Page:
In the summer of 2009 I was in my favorite record store browsing their overpriced stash of rare Fennesz splits, micro-edition drone cassettes and shoddily packaged CD-Rs by local bands whose most radical artistic epiphanies came when they decided to ditch the cut-price Oasis sound and move onto a cut-price Arctic Monkeys sound. In the midst of this, I realized I was involuntarily bobbing my head to the music being played on the sound system. Stepping back from the racks in order to concentrate better, I found myself riveted.

Dropping the stack of Japanese glitch albums that had slowly accumulated beneath my right armpit (natch), I approached the aged bohemian behind the counter with a quite frightening look of enthusiasm on my face, hell-bent on buying up the entire stock of whatever it was he was playing. Giving me a dismissive, pitying look, he said, "Muslimgauze," with no explanation as to who or what Muslimgauze was. He sadly ejected the CD and handed it to me, quickly replacing it with another blast of hypnotic, hard Middle Eastern percussion. "Oh, I'll take that one too…," I said. His diminutive bohemian chum emerged from the back of the store (where I'm sure he sleeps, guarding piles of some of the hardest-to-find slabs o' wax this side of a serious bee shortage), grinning and pointing at the speakers, once again reiterating what we were hearing with a single word: "Muslimgauze." It happened again and again, and in the end I went home with four Muslimgauze albums and nothing else. No weird Siberian jungle, no Polish industrial jazz, not even a shitty CD-R of sub-Verve lad rock made by forty-year old men in parkas who should know better...just my Muslimgauze, in its brown paper bag like a surreptitious bottle of booze, and me stealing home to drink it all in.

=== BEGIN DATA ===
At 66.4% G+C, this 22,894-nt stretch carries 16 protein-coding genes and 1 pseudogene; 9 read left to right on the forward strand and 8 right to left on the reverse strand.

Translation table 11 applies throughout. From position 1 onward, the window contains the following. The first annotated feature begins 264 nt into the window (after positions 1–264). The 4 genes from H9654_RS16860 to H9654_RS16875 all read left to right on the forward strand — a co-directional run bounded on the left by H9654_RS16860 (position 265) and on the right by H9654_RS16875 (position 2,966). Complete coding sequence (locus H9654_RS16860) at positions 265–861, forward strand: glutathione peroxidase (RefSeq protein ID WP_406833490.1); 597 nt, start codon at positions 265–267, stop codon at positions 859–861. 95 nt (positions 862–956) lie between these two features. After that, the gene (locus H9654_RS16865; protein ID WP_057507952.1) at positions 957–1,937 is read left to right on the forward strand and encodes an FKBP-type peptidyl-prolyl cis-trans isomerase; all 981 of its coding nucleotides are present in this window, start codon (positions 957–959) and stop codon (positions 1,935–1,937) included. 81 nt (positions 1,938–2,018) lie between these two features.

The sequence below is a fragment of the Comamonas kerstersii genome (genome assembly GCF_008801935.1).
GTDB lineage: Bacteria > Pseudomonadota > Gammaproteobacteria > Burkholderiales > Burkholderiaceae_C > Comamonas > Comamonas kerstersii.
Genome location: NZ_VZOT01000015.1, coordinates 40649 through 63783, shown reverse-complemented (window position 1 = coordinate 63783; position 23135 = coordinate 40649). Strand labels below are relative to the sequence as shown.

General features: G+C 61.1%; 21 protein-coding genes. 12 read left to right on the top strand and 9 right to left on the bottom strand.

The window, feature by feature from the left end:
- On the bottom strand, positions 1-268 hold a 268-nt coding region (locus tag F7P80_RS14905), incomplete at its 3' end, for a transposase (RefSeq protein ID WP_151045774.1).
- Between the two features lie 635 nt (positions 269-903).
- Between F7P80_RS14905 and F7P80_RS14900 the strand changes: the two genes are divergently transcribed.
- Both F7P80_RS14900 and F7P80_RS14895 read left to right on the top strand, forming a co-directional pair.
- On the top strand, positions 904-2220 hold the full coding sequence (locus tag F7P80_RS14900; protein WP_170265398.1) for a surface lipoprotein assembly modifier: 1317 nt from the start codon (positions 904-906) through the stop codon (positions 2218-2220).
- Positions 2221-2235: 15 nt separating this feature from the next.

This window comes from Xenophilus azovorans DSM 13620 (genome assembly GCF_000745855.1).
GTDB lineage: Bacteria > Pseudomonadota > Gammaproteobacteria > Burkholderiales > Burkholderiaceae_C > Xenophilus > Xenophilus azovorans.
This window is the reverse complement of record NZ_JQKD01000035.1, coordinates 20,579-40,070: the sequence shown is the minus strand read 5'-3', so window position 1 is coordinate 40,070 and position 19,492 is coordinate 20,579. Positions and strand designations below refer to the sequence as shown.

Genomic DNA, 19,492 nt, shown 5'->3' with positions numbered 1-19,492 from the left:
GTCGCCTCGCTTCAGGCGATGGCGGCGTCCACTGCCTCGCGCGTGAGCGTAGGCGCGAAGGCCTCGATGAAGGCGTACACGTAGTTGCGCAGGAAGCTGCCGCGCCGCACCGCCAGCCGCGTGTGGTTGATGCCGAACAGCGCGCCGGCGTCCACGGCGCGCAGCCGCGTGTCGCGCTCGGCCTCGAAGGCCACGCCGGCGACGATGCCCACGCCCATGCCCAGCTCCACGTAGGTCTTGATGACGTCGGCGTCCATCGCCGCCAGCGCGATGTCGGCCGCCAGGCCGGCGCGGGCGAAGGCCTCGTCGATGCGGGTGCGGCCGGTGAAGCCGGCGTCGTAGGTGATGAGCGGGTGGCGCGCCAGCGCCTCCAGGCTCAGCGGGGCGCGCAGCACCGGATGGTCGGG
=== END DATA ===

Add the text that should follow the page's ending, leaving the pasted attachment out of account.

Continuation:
The first thing I did was peruse the artwork. Each of the albums I'd bought that day (Jebel Tariq, Izlamaphobia, Your Mines In Kabul and Hamas Ark) was striking in its appearance. They all featured fascinating imagery: a cold presentation of Eastern violence and oppression, the kind typically reserved for harrowing news reports or, worse, propaganda. The song titles were equally startling: "The Hanging Judge of Iran", "The Limb Amputator of Rinadh" and "The Suffocator of Hindustani" were the most grisly. At this point I was under the impression that I had in my possession some radical work by a Middle Eastern musical renegade, introduced to the Western world courtesy of some enterprising Western musicologist. As I slipped on Jebel Tariq, an album where the eight listed tracks seamlessly meld into one intense, repetitive flurry of percussion, I fired up the laptop to try and find out more about Muslimgauze.